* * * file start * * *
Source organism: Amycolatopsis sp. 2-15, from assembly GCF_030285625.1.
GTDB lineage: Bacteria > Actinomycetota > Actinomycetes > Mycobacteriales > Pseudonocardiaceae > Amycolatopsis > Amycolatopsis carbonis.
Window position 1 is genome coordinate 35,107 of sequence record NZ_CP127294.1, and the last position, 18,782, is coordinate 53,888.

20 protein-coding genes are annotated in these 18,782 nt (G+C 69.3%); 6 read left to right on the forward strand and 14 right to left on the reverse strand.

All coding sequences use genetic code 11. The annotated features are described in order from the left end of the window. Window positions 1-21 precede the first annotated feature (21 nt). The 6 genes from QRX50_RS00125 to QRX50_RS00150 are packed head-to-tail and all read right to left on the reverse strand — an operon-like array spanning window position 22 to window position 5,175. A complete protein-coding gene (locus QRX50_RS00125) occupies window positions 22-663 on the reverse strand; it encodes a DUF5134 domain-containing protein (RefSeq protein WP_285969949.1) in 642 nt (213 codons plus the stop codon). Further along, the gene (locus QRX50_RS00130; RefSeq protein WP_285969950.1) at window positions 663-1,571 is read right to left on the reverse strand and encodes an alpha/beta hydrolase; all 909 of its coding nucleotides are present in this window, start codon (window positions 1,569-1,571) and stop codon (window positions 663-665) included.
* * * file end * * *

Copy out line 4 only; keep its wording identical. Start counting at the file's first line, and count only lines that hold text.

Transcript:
20 protein-coding genes are annotated in these 18,782 nt (G+C 69.3%); 6 read left to right on the forward strand and 14 right to left on the reverse strand.